I love the UX and product design community, composed of people who love black turtlenecks, Macbooks, chunky glasses, all of us filled with the confidence that good design can change the world. It is because I love this community that I also need to call all of us out for the quiet part UX design and Information Architecture plays into both racial and socioeconomic oppression.
Every year I end up paying for TurboTax because I can’t figure out how to navigate through any of the free software…..and I’m literally someone with a degree in Information Science and Design. Paying $180 dollars for the software is annoying for me, but for families in poverty this is over a week’s worth of food. In parts of the government that every American needs to touch, they should have equal access to great design.
The ads I get on Google shape the opportunities I’m aware of, which lets me further amass privileged social networks. We don’t just put people into boxes; we help them put themselves into boxes.
Payday loan sites make it purposefully confusing what their terms are, which capture people who might have low financial literacy into continual cycles of poverty. We might be just designing the size of boxes, the colors of warnings on screens, the navigational flow through an app. But even though our tools are lines and boxes, pixels and bits, we need to acknowledge how they still slowly put people into shackles.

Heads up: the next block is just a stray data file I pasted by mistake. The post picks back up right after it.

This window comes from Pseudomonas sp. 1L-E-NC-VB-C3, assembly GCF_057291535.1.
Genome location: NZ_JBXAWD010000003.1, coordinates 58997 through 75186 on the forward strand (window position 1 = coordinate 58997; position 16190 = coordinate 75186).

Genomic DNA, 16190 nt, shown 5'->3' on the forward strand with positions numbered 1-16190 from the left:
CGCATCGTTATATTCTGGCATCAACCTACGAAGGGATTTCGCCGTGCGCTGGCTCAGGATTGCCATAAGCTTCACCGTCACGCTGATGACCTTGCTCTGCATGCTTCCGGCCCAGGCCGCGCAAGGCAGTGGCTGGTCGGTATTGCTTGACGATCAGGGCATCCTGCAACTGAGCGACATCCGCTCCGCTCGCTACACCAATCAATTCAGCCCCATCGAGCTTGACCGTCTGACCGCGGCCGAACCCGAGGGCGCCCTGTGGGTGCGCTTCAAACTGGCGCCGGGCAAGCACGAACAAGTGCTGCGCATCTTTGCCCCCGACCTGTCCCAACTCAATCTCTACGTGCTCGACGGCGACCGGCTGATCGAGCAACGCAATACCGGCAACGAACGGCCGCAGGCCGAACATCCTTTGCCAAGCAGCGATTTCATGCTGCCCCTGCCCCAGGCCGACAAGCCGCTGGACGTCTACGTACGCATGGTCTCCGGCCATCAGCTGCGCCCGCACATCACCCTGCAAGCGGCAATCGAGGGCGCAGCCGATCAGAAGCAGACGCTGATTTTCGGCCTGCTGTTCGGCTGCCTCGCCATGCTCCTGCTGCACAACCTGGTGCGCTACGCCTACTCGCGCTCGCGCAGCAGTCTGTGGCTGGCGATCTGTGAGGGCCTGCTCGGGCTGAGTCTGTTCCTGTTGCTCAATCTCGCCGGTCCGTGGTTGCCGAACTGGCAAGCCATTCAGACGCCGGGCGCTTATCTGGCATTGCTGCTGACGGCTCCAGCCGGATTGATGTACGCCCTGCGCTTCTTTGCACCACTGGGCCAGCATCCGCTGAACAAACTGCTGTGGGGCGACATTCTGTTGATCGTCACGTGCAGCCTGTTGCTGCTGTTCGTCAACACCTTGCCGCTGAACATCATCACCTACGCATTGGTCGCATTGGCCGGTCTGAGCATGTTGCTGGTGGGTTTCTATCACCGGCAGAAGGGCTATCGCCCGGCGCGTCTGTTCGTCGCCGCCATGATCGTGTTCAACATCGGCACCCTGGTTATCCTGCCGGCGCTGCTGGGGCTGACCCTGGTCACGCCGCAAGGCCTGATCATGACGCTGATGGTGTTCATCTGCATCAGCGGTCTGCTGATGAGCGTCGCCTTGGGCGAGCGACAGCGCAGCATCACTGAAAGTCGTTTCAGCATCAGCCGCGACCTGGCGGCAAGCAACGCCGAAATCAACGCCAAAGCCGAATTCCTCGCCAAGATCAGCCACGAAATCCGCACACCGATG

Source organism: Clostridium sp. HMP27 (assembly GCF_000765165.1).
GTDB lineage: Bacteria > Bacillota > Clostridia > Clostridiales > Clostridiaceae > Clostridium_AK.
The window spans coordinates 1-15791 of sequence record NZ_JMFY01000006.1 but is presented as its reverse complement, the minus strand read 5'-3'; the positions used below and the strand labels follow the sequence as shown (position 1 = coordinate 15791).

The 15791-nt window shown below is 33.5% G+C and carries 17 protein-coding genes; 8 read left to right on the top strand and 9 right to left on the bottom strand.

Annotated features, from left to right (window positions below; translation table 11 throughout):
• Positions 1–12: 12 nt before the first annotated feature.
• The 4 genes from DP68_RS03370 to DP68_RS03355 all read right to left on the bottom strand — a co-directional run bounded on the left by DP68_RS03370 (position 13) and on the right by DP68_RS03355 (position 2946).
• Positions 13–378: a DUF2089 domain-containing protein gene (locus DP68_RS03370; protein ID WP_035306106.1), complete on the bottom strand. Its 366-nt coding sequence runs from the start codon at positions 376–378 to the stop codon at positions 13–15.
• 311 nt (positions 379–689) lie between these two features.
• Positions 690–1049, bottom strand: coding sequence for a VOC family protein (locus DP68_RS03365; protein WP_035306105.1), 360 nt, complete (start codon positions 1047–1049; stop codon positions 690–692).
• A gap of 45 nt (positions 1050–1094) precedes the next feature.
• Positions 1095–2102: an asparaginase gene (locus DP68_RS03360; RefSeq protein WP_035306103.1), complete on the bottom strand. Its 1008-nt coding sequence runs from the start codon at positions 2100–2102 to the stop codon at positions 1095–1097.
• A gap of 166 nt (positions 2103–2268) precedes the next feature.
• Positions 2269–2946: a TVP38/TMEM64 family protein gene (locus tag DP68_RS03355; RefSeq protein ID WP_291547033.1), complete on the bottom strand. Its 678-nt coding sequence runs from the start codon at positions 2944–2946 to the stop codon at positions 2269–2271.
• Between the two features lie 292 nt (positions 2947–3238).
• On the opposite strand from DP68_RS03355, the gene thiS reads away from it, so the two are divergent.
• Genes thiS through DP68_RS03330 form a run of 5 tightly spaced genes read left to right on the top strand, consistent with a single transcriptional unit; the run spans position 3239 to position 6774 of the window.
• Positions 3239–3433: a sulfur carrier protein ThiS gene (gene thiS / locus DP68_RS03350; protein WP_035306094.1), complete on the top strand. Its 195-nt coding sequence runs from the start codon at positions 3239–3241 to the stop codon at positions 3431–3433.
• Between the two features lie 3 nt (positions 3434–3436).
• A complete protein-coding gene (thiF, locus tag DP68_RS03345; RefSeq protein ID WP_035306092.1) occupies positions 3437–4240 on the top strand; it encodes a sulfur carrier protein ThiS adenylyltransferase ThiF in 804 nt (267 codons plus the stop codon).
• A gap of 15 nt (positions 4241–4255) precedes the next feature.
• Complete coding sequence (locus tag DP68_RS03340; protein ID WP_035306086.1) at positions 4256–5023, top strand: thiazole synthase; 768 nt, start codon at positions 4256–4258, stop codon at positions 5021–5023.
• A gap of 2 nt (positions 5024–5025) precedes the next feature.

It has continuously been acknowledged that minorities who whiten their names on resumes are more likely to get call-backs. Healthcare algorithms provide less service to Black people. Many of us wrote these algorithms. And if we might want to say a developer did that, not us, it was at the very least a product manager that created the assumptions of these algorithms that were shaped by white experiences.
A lot of you are probably working at big tech companies thinking about what font is the most readable on small versus large screens. I can’t help but wonder what the incredible impact to millions would be if we turned our attention to problems like the process for filling out Section 8 housing vouchers or the U.S.’s Unemployment website.
If we really want to be change-makers for good, we need to acknowledge the ways in which we subtly perpetuate unjust systems. Then we need to take charge of radically reshaping the future for good.
- Having designers of a multitude of different backgrounds
- Having research subjects of many different backgrounds
- Having a Code of Ethics for our work
- Having classes in our UX design schools about how information structures impact equity
- Donating not just our money to Black Lives Matter, but our time and our expertise to build highly accessible software that can help people out of poverty, help create equitable hiring practices, and equitable healthcare outcomes.
We are a new field, but now is the time to show that we can quickly address systemic problems in our field and work to build better.